South Africa’s National Treasury said it intends to allow trade in shares of offshore companies listed on the nation’s stock exchange to be classified as local, easing rules restricting foreign stock ownership.
“The National Treasury proposes that all inward-listed shares on the Johannesburg Stock Exchange be classified as domestic for the purposes of trading on the exchange and be included in its indices,” the Treasury said in the mid-term budget released in Cape Town today. “This proposal is intended to enhance the ability of the JSE to attract new listings and boost investments into Africa.”
South Africa’s exchange controls limit the foreign assets local investors may own. On Feb. 23, Finance Minister Pravin Gordhan released a discussion paper aimed at changing the so-called prudential limits.
The Treasury said it had decided to change the rules after considering public submissions on the discussion paper. Further details will be provided by JSE Ltd., which manages South Africa’s stock exchange and lobbied for the changes.
“The positive move provides a further boost for the reputation of the country’s markets, by enabling the JSE to more aggressively pursue a wider range of investment possibilities,” JSE Chief Executive Officer Russell Loubser said in an e-mailed statement today. “It will take time to work through the practical steps to implement this and we will make an announcement in due course.”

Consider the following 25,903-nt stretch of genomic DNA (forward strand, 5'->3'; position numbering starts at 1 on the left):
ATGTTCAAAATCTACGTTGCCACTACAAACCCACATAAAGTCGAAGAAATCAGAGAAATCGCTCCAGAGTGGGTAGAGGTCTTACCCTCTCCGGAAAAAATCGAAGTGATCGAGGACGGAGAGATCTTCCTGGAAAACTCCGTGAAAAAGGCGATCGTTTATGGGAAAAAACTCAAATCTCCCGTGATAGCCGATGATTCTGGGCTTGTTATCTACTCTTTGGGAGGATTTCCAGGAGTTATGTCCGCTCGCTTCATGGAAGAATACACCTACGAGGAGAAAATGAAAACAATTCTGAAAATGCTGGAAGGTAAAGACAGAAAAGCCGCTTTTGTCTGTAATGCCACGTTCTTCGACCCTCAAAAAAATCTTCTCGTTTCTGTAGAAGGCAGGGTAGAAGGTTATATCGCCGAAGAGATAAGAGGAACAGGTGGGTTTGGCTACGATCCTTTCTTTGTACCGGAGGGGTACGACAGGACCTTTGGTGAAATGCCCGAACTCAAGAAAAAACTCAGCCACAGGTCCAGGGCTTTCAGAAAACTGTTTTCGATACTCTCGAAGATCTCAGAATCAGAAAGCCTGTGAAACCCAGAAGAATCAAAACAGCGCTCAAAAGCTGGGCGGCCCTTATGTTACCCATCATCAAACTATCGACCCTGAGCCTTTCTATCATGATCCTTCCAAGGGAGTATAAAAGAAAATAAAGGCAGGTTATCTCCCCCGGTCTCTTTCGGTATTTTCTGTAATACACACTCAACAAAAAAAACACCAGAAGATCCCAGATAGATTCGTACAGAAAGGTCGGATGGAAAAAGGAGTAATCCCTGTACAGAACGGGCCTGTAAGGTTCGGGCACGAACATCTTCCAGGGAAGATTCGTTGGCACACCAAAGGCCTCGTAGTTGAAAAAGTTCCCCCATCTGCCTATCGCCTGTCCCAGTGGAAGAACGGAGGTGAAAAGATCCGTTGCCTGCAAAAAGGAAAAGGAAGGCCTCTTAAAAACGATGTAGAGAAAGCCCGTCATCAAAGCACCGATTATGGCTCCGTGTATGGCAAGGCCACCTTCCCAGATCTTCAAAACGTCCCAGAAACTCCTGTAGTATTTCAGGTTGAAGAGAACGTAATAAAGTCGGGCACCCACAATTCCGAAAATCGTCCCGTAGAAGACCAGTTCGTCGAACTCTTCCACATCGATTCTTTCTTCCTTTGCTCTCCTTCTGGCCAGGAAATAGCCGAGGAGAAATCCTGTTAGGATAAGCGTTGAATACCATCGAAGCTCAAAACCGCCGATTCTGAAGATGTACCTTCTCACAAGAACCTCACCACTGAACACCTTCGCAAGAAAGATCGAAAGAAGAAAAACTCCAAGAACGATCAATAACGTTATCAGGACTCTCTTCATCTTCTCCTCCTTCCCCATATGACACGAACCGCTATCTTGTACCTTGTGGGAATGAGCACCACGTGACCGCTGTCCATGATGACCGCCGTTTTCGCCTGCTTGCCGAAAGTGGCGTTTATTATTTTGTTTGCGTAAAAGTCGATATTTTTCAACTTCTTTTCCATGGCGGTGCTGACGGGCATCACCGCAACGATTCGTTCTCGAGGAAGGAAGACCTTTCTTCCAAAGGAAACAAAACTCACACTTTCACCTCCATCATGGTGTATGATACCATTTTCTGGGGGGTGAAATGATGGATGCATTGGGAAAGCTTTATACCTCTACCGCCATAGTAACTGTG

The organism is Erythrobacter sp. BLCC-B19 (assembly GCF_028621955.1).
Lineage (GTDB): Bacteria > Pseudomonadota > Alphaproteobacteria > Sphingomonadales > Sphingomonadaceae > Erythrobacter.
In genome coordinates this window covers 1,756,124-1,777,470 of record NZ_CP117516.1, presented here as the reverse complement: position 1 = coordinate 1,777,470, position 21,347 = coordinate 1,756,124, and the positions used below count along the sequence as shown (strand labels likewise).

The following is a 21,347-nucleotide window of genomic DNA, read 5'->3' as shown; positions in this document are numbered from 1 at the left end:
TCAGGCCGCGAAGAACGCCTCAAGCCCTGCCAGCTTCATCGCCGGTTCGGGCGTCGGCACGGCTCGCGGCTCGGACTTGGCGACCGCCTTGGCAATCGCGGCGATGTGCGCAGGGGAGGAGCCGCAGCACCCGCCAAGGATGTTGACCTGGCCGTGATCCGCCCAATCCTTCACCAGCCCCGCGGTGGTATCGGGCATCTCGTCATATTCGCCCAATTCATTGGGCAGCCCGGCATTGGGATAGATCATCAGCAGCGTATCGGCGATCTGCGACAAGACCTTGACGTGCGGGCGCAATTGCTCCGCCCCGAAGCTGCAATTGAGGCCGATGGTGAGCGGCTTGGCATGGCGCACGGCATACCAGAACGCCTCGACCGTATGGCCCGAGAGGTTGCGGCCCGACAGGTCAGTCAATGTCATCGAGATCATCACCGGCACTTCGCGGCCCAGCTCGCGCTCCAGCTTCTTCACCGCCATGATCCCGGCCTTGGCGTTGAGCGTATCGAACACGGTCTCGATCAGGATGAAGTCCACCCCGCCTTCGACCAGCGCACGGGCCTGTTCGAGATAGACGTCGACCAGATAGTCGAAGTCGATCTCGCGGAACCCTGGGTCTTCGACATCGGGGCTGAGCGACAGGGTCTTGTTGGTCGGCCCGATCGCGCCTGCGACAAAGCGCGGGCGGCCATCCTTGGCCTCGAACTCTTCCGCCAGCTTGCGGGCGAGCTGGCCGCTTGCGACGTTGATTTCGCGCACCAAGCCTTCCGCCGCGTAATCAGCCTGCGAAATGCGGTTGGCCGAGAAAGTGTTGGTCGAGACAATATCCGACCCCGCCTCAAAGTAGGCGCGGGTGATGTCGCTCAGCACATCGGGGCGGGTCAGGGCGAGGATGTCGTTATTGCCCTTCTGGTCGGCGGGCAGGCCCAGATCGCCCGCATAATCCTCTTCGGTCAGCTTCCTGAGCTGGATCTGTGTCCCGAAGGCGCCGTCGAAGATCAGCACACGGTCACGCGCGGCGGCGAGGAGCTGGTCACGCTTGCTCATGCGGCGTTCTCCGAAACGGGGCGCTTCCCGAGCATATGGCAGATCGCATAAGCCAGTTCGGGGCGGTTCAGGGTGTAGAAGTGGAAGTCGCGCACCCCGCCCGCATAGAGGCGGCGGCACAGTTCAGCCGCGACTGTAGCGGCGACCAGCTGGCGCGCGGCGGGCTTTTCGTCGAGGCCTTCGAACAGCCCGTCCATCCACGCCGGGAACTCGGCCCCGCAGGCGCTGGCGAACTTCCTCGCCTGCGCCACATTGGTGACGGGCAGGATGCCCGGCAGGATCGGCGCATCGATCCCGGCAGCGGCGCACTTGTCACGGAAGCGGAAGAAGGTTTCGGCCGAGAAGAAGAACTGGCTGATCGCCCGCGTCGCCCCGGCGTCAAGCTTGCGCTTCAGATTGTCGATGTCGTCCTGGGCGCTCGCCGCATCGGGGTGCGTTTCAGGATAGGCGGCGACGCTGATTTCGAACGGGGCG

Volume Increase Likely
The volume of trade on the JSE is likely to rise following the changes, Craig Massey, head of stock broking at Sanlam Private Investments, a unit of Sanlam Ltd., said by phone from Cape Town.
There’s “growing concern that the JSE is missing a lot of the trades that are taking place in these stocks and they are trying to bring those trades back onshore again,” Massey said.
Funds that track the JSE’s largest companies will be obliged to invest in British American Tobacco Plc, which listed in 2008 when Remgro Ltd. and Cie. Financiere Richemont SA spun off their combined 30 percent stake, once the changes take place, Massey said. With a market value of 712 billion rand ($90 billion), it will be the largest company included in the FTSE/JSE Africa Top 40 Index.
“Prudential institutions would still be required to report their foreign exposures to the regulatory authorities, subject to regulatory criteria,” the Treasury said.
British American Tobacco is among the shares classified as an inward listing, or a foreign company trading on the JSE. This means the stock and others such as Platmin Ltd., Net 1 UEPS Technologies Inc. and Aquarius Platinum Ltd. can’t be added to indexes as local investors would reach prudential limits.
The so-called London Five of Anglo American Plc, BHP Billiton Plc, SABMiller Plc, Old Mutual Plc and Investec Plc, whose shares trade in both South Africa and the U.K., will still be treated as domestic listings, and won’t be affected by the changes to the rules, Ismail Momoniat, a deputy director-general at the Treasury, said in an interview.